MADRID (AP) — Spain's government approved a law Friday to reform the country's school education system in a bid to reduce truancy and improve results.
Deputy Prime Minister Soraya Saenz de Santamaria called it "the most important law of this legislature" with the dual role of improving the quality of education and the employability of young people.
Spain's unemployment stands at a record 27.2 percent, and is double that rate for Spaniards under 25.
The deputy prime minister said one in four students is leaving school without any form of secondary education certificate and the rate of pupils repeating years is higher than in other European Union countries.
Although the Cabinet approved the reform proposed by Education Minister Jose Ignacio Wert on Friday, it must still be passed by parliament before becoming law.
The government is pressing ahead with what it labels a "law for the improvement of educational quality" despite considerable opposition by all other political parties in parliament and in the education sector.
Thousands of students and teachers staged a nationwide strike last week to protest the reforms. The stoppage affected all levels of education, and union pickets were placed at many schools and universities across the country. Organizers claimed a 65 percent turnout by teachers for the strike, while Wert's ministry put the figure at 19 percent.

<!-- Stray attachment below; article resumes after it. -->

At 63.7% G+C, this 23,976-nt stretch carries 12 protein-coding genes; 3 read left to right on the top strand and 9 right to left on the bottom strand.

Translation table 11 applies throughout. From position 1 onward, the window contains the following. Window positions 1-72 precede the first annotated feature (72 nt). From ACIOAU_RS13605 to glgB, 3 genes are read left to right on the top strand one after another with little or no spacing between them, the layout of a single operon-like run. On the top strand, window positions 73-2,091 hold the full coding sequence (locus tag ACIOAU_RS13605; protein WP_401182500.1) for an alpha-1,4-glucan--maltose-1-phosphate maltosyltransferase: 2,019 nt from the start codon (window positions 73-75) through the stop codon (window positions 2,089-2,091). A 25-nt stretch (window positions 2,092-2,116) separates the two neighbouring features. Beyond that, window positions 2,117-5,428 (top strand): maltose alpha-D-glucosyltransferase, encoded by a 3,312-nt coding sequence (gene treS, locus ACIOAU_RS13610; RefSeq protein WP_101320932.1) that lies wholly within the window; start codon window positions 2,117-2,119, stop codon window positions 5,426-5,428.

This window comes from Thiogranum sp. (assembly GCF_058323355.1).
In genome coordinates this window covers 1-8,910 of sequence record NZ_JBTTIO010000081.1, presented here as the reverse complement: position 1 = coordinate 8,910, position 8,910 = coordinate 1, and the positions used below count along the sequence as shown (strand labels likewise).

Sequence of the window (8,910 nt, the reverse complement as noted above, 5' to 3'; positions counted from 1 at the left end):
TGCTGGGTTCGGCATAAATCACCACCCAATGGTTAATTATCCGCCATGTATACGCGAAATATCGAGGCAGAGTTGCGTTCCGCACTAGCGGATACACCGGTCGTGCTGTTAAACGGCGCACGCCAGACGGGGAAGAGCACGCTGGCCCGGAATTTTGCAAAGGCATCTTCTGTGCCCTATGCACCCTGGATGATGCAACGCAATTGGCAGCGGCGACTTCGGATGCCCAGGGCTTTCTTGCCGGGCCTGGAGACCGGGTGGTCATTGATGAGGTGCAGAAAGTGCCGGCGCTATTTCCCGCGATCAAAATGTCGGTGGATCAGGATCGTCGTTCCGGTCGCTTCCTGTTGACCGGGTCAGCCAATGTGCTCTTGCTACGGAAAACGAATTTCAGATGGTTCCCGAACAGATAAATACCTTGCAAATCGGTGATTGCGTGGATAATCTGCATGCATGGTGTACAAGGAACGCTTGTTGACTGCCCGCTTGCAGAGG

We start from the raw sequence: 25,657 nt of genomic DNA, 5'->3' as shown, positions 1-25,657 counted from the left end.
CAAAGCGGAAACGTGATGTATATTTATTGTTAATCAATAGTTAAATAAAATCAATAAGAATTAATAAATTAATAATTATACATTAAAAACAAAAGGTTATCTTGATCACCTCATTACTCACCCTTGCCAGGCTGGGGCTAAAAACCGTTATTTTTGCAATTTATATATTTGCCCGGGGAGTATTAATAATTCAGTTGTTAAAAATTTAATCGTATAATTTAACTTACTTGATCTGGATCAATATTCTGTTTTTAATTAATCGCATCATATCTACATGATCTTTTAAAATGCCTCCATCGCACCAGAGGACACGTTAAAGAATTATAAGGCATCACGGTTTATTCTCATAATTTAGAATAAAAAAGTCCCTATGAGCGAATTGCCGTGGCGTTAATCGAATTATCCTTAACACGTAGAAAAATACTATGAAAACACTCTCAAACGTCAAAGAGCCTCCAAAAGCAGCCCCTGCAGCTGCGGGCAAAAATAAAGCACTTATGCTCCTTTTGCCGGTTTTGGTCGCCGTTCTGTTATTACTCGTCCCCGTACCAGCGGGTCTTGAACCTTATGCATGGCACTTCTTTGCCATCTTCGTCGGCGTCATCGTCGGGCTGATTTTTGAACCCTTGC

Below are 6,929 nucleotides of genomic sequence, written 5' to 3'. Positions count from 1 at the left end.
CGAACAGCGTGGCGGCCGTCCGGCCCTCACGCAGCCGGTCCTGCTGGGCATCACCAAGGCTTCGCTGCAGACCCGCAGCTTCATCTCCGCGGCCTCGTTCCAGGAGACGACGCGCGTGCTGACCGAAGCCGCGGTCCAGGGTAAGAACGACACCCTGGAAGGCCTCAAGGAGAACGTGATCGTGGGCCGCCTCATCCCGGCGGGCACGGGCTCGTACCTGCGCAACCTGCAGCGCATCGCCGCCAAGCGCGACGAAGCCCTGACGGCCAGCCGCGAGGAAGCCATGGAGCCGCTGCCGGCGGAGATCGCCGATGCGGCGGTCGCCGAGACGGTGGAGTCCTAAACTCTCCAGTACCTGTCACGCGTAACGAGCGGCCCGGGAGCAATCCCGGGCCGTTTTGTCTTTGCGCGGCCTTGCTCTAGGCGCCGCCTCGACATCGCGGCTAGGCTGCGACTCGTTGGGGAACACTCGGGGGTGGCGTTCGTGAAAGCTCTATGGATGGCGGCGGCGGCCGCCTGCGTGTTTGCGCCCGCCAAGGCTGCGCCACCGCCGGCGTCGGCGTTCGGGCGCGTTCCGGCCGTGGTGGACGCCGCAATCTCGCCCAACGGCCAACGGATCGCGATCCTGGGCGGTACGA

Wert said his proposal included an "exceptional and temporary" mechanism that will enable the state to subsidize private tuition in Castilian Spanish for any students unable to receive education in that language because of regional political decisions that place emphasis on Spain's other co-official languages such as Catalan.
He said his ministry will set aside 5 million euros ($6.4 million) for this and would later recover the amount spent from regional governments.
Wert said results would be measured through external evaluations that are to be introduced throughout Spain at the end of each education stage.
He said citizenship education will be removed from the curriculum, and religion, as well as an alternative to it, will be reintroduced as testable subjects, in accordance with a government agreement with the Vatican.